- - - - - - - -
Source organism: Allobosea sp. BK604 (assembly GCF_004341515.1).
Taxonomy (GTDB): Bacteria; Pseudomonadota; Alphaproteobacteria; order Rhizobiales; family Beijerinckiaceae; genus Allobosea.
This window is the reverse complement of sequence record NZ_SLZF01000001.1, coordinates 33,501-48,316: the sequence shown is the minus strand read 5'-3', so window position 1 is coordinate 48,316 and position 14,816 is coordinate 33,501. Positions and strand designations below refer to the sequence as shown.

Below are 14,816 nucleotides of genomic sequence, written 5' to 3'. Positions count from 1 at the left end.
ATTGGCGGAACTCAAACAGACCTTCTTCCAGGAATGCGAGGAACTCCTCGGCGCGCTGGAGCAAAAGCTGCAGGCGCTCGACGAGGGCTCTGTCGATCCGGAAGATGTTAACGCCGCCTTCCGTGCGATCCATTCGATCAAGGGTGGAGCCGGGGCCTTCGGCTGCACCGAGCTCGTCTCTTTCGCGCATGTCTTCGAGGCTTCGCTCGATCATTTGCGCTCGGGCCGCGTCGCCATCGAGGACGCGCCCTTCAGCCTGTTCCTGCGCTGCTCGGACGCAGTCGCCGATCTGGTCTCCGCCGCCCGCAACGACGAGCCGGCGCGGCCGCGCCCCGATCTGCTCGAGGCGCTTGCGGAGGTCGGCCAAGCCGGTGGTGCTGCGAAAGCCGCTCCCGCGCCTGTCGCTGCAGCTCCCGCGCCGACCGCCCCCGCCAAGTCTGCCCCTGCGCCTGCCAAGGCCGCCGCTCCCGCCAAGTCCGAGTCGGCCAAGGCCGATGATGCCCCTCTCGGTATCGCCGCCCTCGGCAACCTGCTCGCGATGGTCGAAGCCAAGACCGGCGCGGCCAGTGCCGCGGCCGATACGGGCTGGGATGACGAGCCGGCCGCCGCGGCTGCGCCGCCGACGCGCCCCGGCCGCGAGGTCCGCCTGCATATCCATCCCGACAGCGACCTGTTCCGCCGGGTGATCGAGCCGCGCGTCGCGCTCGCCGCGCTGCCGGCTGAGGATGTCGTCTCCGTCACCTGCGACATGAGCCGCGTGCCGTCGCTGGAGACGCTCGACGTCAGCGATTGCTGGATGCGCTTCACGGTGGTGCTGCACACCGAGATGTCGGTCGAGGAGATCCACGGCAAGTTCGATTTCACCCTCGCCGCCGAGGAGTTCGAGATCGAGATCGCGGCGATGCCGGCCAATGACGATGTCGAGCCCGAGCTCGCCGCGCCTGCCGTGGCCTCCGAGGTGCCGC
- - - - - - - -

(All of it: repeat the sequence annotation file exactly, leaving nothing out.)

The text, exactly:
Source organism: Allobosea sp. BK604 (assembly GCF_004341515.1).
Taxonomy (GTDB): Bacteria; Pseudomonadota; Alphaproteobacteria; order Rhizobiales; family Beijerinckiaceae; genus Allobosea.
This window is the reverse complement of sequence record NZ_SLZF01000001.1, coordinates 33,501-48,316: the sequence shown is the minus strand read 5'-3', so window position 1 is coordinate 48,316 and position 14,816 is coordinate 33,501. Positions and strand designations below refer to the sequence as shown.

Below are 14,816 nucleotides of genomic sequence, written 5' to 3'. Positions count from 1 at the left end.
ATTGGCGGAACTCAAACAGACCTTCTTCCAGGAATGCGAGGAACTCCTCGGCGCGCTGGAGCAAAAGCTGCAGGCGCTCGACGAGGGCTCTGTCGATCCGGAAGATGTTAACGCCGCCTTCCGTGCGATCCATTCGATCAAGGGTGGAGCCGGGGCCTTCGGCTGCACCGAGCTCGTCTCTTTCGCGCATGTCTTCGAGGCTTCGCTCGATCATTTGCGCTCGGGCCGCGTCGCCATCGAGGACGCGCCCTTCAGCCTGTTCCTGCGCTGCTCGGACGCAGTCGCCGATCTGGTCTCCGCCGCCCGCAACGACGAGCCGGCGCGGCCGCGCCCCGATCTGCTCGAGGCGCTTGCGGAGGTCGGCCAAGCCGGTGGTGCTGCGAAAGCCGCTCCCGCGCCTGTCGCTGCAGCTCCCGCGCCGACCGCCCCCGCCAAGTCTGCCCCTGCGCCTGCCAAGGCCGCCGCTCCCGCCAAGTCCGAGTCGGCCAAGGCCGATGATGCCCCTCTCGGTATCGCCGCCCTCGGCAACCTGCTCGCGATGGTCGAAGCCAAGACCGGCGCGGCCAGTGCCGCGGCCGATACGGGCTGGGATGACGAGCCGGCCGCCGCGGCTGCGCCGCCGACGCGCCCCGGCCGCGAGGTCCGCCTGCATATCCATCCCGACAGCGACCTGTTCCGCCGGGTGATCGAGCCGCGCGTCGCGCTCGCCGCGCTGCCGGCTGAGGATGTCGTCTCCGTCACCTGCGACATGAGCCGCGTGCCGTCGCTGGAGACGCTCGACGTCAGCGATTGCTGGATGCGCTTCACGGTGGTGCTGCACACCGAGATGTCGGTCGAGGAGATCCACGGCAAGTTCGATTTCACCCTCGCCGCCGAGGAGTTCGAGATCGAGATCGCGGCGATGCCGGCCAATGACGATGTCGAGCCCGAGCTCGCCGCGCCTGCCGTGGCCTCCGAGGTGCCGC